Situated near the highways and beside the wet market, one could hear the sound of drums and bell lyres as you enter the school gate. People of all ages, from children to senior citizens, eagerly awaited the start of the annual preparation for every school year. Brigada Eskwela, a nationwide effort which enables the community to participate in cleaning their local public schools, paves the way for organizations to volunteer and donate resources, for the faculty to meet the parents who will be working with them for the entire year, and for the school itself to be redecorated and given time and attention.
The staff of Commonwealth Elementary School was highly participative in this joint effort, that they regarded it as a festival of sorts – where people would come with beaming souls, excited to give back to the institution which has been molding its youth to perform better academically. With the presence of private companies dedicated to share what it can give, and the able hands and spirits of those who shared their labor – our school opened Brigada Eskwela 2013 with a parade.
As one entered a class room, everything seemed to be cloaked in gray. But we knew that nothing is impossible through faith and unity. All of us who participated in Brigada Eskwela had a common goal: to give back and to repay the education system. In the ten hours that my co-Fellows and I were in the school, we were able to help by fetching water in a pail to help wash away a year’s worth of nostalgia by scrubbing the floors and the walls for a brighter start, and by fixing the furniture to create a more welcoming environment for our students. No effort was left unrecognized, and every small sweep and swipe made a difference to the school. After a day’s work, our classroom (I share the room with another Fellow – Janine Dueñas, who laboriously repainted our blackboard), although not yet polished, looked brighter and cleaner.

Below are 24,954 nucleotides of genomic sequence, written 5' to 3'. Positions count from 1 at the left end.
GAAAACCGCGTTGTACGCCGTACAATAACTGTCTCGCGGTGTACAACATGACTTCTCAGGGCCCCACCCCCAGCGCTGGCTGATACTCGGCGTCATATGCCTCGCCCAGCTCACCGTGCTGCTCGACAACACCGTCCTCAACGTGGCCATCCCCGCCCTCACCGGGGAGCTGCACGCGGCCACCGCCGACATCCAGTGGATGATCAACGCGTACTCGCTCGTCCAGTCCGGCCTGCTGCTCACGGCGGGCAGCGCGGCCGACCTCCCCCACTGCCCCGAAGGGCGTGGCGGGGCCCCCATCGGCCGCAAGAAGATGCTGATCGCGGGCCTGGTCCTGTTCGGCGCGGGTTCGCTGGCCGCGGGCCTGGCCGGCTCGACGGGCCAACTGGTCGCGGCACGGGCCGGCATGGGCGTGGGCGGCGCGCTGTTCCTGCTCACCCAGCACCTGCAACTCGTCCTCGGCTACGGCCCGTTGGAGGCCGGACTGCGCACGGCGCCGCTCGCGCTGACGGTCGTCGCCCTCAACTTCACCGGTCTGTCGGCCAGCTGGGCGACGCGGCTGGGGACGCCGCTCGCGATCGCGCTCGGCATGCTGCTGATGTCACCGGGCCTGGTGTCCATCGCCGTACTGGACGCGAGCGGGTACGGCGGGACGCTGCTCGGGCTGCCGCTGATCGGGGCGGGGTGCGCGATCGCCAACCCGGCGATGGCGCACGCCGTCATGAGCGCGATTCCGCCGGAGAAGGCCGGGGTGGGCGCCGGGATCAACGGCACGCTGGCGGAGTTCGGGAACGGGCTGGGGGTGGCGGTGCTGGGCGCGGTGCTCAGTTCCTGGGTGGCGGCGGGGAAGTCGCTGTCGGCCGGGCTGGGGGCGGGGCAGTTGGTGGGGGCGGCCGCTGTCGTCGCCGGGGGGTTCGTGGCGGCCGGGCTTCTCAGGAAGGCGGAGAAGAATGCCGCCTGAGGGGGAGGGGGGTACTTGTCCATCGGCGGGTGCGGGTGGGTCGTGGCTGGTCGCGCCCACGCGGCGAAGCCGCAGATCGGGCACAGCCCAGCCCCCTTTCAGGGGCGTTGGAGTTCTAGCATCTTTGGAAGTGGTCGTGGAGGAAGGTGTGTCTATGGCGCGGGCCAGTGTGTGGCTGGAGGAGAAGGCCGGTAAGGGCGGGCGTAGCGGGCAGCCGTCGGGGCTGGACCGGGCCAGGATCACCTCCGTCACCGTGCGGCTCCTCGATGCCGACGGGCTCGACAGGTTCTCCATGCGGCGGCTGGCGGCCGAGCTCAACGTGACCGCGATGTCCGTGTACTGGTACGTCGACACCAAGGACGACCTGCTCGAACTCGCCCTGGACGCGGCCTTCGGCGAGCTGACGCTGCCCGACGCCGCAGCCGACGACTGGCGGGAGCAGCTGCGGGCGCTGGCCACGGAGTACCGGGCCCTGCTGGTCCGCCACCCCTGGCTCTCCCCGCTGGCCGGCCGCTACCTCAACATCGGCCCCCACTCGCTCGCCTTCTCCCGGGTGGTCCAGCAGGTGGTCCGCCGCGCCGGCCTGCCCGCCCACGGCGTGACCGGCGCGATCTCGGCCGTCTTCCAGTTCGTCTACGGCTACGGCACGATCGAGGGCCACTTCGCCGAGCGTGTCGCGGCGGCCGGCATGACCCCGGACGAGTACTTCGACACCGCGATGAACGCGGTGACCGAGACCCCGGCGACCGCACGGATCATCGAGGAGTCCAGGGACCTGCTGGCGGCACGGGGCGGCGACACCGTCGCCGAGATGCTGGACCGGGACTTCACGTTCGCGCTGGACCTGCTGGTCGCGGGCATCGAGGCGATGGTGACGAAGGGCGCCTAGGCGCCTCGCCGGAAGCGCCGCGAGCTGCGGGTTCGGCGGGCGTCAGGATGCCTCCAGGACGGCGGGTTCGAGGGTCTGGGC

I learned during my Brigada Eskwela experience that master teachers get to teach the underachieving sections, and that they themselves choose to be with them, because these students energize them as teachers. “Masaya magturo ng underachieving section, kasi pagpasok ng mga estudyante mo, hindi sila marunong magbasa. Pero tiyaga lang. Pagkatapos ng taon, tapos marunong na sila magbasa, aba, malaking fulfillment yon!” beams my co-teacher, Mrs. Dy Tiapco.
My Brigada Eskwela experience was the link between what we think about when we hear “public school” – lacking resources, lacking good and dedicated teachers, and disinterested communities – and what they really are all about. While they lack some resources, the teachers here are still thankful for what they have, and their experiences here also cultivate the love for teaching; and that communities are active, engaged, and involved.
I am thankful that I am once again in Commonwealth, coming from a two-week summer teaching program for its incoming third graders. I am thankful because I am once again with some of the students who I handled last April, and because I got acquainted with my supportive and grateful parents. But above and beyond, I am thankful because I am now a public elementary school teacher – something that I would do to repay what I have learned from my learning experiences when I myself was in public elementary school, and to inspire students through my story.
John Carlo Fernando, 22, graduated cum laude from Philippine Normal University with a Bachelor of Secondary Education degree, Major in Literature in 2011. He is also pursuing his Master’s Degree in Comparative Literature at the University of the Philippines Diliman. Prior to becoming a Teach for the Philippines Fellow, Carlo taught fourth year high school students at the University of the Philippines Los Baños. He is one of eight Fellows assigned to Commonwealth Elementary School for the next two years.